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Lansing — The Michigan House voted Thursday to divert $1.2 billion in sales tax revenue generated from fuel sales for schools and cities and dedicate it to road repairs — injecting a new proposal into the Legislature’s years-long debate on transportation funding.

The GOP-run House’s passage of the funding plan sets up a lame-duck showdown with the Republican-controlled Senate and Gov. Rick Snyder over how to generate more money to fix the state’s crumbling roadways.

It was immediately derided by Democrats, who called the plan a “charade.”

Speaker Jase Bolger’s plan seeks to accomplish the goal of House Republicans to not increase overall fuel taxes and ensure all taxes on fuel go toward road repairs.

The House voted 56-53 to repeal the sales tax by 1 percentage point annually starting in 2016 and ending in 2020. Under Bolger’s plan, the sales tax would be a replaced by a corresponding increase in a new gas tax.

Democrats blasted the bill because it could reduce available revenue for schools and cities by as much as $1 billion annually after six years.

“This is not a solution for the roads. This is a charade. This is a con game,” added Rep. Sam Singh, D-East Lansing. “All this does is kick the can down the road.”

The Legislature has two weeks remaining in this session to negotiate a compromise.

The Bolger plan relies on modest growth in sales tax revenue in order to ensure schools and cities don’t suffer future state funding reductions. That didn’t sit well with one of the three Republicans who voted against the plan.

“My biggest problem is the lack of new revenue in this package of bills,” said Rep. Dave Pagel, a Berrien County Republican. “I think we need to get serious about revenues for this (road) problem.”

Bolger’s plan would convert the current 19-cents-per-gallon gasoline tax and 15-cents-per-gallon levy on diesel fuel into a 7.5 percent tax on fuel at the wholesale level. Every year, as the sales tax is removed by 1 percentage point, the wholesale tax would be increased, ending at 13.5 percent after six years.

During the six-year phase-out period, the legislation contains a clause to ensure funding for schools and cities cannot be reduced from the previous year’s level, Bolger spokesman Ari Adler said.

If sales tax revenues don’t meet projections, Adler said, future lawmakers would either have to cut the state budget elsewhere or the “whole program resets” and the 6 percent sales tax on gasoline would be restored.

“If you believe in this bill, you believe in faith-based economics,” said Rep. Brandon Dillon, D-Grand Rapids. “To say this bill is an accounting gimmick insults accounting gimmicks. This bill should have been referred to the committee on hocus pocus.”

Rep. Joe Graves, R-Argentine Township, said the bill creates a “protected bottom” for K-12 schools and municipal funding for the next six years.

“We have sent a message as conservatives that our priorities have been clear: roads, public safety and K-12,” Graves said.

Bolger has said growth in sales tax revenue could make up for the lost revenue, but the plan caused unease among some members of the Republican caucus, particularly those who will be back next year. Bolger is term-limited and leaving office at year’s end.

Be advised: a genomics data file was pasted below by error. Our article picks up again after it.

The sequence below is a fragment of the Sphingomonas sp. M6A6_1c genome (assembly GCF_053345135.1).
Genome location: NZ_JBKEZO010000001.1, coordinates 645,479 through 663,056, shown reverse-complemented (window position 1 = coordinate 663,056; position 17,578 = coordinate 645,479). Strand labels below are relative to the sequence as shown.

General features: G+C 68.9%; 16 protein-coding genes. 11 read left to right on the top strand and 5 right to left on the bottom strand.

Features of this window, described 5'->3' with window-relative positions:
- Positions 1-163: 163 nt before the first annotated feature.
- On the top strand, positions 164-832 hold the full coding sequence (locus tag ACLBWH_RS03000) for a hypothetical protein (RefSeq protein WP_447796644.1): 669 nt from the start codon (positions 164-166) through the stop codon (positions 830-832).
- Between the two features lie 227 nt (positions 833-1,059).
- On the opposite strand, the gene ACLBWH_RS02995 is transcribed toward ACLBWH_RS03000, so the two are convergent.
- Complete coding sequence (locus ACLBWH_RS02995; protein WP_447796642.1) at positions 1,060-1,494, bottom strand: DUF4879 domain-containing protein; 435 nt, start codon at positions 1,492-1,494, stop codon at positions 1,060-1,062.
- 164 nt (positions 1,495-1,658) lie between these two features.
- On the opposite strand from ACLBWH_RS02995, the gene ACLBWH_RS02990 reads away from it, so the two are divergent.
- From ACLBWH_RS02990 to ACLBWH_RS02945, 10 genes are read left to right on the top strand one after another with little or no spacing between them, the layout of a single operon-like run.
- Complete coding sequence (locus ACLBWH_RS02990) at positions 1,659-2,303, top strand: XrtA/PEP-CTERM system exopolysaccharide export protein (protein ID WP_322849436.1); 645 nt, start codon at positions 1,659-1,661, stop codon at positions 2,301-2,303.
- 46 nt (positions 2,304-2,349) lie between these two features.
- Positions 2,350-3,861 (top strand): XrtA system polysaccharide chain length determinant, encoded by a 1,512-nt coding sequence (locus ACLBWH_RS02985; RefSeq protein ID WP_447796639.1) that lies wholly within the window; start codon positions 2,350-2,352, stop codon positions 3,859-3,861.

“We have to make sure that we’re not going to taking away anything from the schools,” said Rep. Ken Goike, a Macomb County Republican.

Rep. Marilyn Lane, D-Fraser, said Bolger’s plan “won’t get us the money we need to fix the roads.”

“It’s not the plan we’ve been working on for four years,” Lane said.

Snyder has embraced a competing road funding plan the state Senate passed last month that would essentially double the state gas tax.

Senate Majority Leader Randy Richardville’s plan calls for replacing the 19-cent gas tax and 15-cent-per-gallon diesel tax with a wholesale tax that would start at 9.5 percent April 15 and increase over four years to 15.5 percent by Jan. 1, 2018.

Richardville’s bill would generate an extra $1.2 billion annually by 2018.

Rep. Mike McCready, R-Bloomfield Hills, said he likes elements of both plans, but he leans toward Richardville’s proposal because it generates more revenue over four years instead Bolger’s six-year approach.

“We’ve got to get something moving here,” McCready said.

Snyder this week tried to ramp up pressure on lawmakers to take action by highlighting fractured pavement and crumbling bridge decks on highways in Detroit and Grand Rapids.

The Republican governor and his transportation director Kirk Steudle plan to continue their blitz Friday by surveying “poor infrastructure conditions” near the Interstate 96 and Cedar Street junction on Lansing’s south side, according to Snyder’s office.

The road funding debate capped a day in which the House veered off into a divisive social and environmental issues.

The Republican-controlled House passed a divisive bill creating a new legal defense for religious liberties. Republicans also pushed through a bill to allow municipal trash and tires to qualify as a “clean, renewable” energy source.

“That makes a mockery of renewable energy and makes a mockery of this Legislature,” Singh said.

Rep. Ed McBroom, a Republican from the Upper Peninsula, defended the idea that trash and old tires should qualify as a renewable source of energy for electricity-generating incinerators.

“When I think about renewable energy, I think about energy that continues and doesn’t get used up and the last time I checked we haven’t used all of our trash,” McBroom said.

clivengood@detroitnews.com

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